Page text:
Seventeen volunteers, including residents, community activists and property owners, will be chosen next week from a group of 80 applicants for a complex two-year assignment: drafting a roadmap for expanding Palo Alto's housing supply.
The City Council is preparing to appoint on Monday a new citizens panel devoted to crafting the city's Housing Element for 2023-2031. The state-mandated document they will be working on will propose new housing programs and identify existing sites that can be used to boost the city's housing supply. The group also will attempt to bring the city into compliance with a new state law, Assembly Bill 686, which requires cities to "affirmatively further fair housing" by establishing a policy aimed at combating discrimination, overcoming patterns of segregation and promoting inclusion.
"It's looking at breaking down barriers to entry and discrimination in our zoning regulations to address social equity," Planning Director Jonathan Lait told the council during a Feb. 1 discussion of the new working group.
In Palo Alto, where new housing is both a top priority and a rare commodity, the panel's appointment comes at a time when city leaders are facing increasing pressure to relax zoning standards and consider new sites more residential construction. Under the proposed methodology in the Regional Housing Needs Allocation process, Palo Alto will be expected to produce 6,086 housing units between 2023 and 2031. More than half of the new units would be in the very low-, low- and moderate-income categories.
The Housing Element Working Group, which will consist of 15 regular members and two alternates, will be charged with evaluating strategies for meeting these goals in monthly meetings, starting on May 6 and concluding in October 2022. It will work with a new council ad hoc committee composed of Mayor Tom DuBois and council members Eric Filseth and Greer Stone to craft the document, which would then be submitted to the full council for review and potential approval.
Under state law, the document must include an analysis of the city's housing needs, an inventory of sites to accommodate future growth, a discussion of housing constraints that inhibit housing production and a list of programs that implement the city's housing policies.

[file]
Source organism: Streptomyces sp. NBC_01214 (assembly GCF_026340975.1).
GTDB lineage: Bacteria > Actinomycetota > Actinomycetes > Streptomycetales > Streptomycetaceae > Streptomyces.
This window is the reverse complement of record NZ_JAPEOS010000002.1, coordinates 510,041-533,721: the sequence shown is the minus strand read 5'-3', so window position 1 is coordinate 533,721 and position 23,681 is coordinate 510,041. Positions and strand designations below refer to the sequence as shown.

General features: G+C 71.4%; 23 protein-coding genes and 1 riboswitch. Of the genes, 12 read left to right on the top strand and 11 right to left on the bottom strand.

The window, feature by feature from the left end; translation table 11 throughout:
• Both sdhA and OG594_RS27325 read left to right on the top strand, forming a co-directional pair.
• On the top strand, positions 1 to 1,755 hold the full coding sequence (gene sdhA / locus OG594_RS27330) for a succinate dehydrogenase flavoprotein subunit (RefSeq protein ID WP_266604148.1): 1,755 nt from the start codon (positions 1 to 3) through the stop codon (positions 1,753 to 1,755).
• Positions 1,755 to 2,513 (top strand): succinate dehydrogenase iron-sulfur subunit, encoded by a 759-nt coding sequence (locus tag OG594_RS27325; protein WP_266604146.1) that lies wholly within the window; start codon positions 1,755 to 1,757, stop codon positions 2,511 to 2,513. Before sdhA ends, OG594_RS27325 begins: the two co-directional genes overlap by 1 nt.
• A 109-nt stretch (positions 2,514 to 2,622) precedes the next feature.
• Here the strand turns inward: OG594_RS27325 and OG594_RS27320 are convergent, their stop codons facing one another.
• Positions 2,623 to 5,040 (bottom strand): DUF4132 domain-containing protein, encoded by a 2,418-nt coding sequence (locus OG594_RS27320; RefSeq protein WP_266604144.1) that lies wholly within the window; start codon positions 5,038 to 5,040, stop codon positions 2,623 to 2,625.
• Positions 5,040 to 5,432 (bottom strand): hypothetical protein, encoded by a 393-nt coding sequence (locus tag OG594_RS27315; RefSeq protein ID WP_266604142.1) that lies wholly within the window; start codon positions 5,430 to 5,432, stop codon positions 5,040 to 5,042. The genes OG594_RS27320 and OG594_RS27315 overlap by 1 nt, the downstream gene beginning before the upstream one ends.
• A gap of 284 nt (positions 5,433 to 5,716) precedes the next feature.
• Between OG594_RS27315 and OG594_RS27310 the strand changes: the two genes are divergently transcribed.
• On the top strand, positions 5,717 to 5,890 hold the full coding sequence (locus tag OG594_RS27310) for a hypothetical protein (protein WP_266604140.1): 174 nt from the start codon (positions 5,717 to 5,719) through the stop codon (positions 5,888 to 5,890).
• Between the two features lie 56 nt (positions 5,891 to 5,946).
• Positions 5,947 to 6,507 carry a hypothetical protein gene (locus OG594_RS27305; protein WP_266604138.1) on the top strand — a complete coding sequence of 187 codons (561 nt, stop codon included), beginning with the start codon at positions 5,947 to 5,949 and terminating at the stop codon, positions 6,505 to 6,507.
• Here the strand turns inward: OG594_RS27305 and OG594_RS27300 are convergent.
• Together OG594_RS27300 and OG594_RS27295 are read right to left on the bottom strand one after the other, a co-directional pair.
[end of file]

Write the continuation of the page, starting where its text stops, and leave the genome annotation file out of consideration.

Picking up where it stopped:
Despite the complexity of the task and the time commitment it would entail, the city has seen a surge of interest in residents wishing to serve on the new Housing Element Working Group. According to planning staff, the city received 80 applications for the panel by the March 5 deadline. The list of applicants includes past and present commissioners, housing advocates, nonprofit developers, community activists, school volunteers, unhoused residents and citizens interested in housing policies.
Stanford University also will have a role in the group. In choosing categories for the new group in February, Vice Mayor Pat Burt noted at the Feb. 1 meeting that the university owns land that could be critical to the future of local housing: Stanford Research Park. The city's Comprehensive Plan, he said, considers the possibility of building housing at the research park.
"If we're going to have a program, we need to engage them and they should have a seat at the table," Burt said of Stanford University.
Two representatives from Stanford University are included in the list of potential appointees: Jessica von Borck, director of land use planning, and Jean Snider, associate vice president for real estate. The list of applicants also includes representatives from two housing developers: John Hickey from SummerHill Housing Group and Sheryl Klein from the nonprofit Alta Housing.
The list of applicants also includes former planning commissioners Arthur Keller and Przemek Gardias and recent council candidates Raven Malone, Steven Lee and Ed Lauing, who currently serves on the planning commission. Numerous neighborhood activists have also applied, including Pria Graves from College Terrace, Kristen Flynn from Ventura, Arthur Lieberman from Barron Park and Hamilton Hitchings from Duveneck/St. Francis. So have housing advocates Angie Evans and Stephen Levy, an economist who is affiliated with the pro-housing nonprofit Palo Alto Forward.
In keeping with council criteria, the list of applicants also includes three advocates for the unhoused community (including two formerly unhoused individuals) and three who represent residents with special needs (including two parents of special needs children).
The full list of applicants is available here.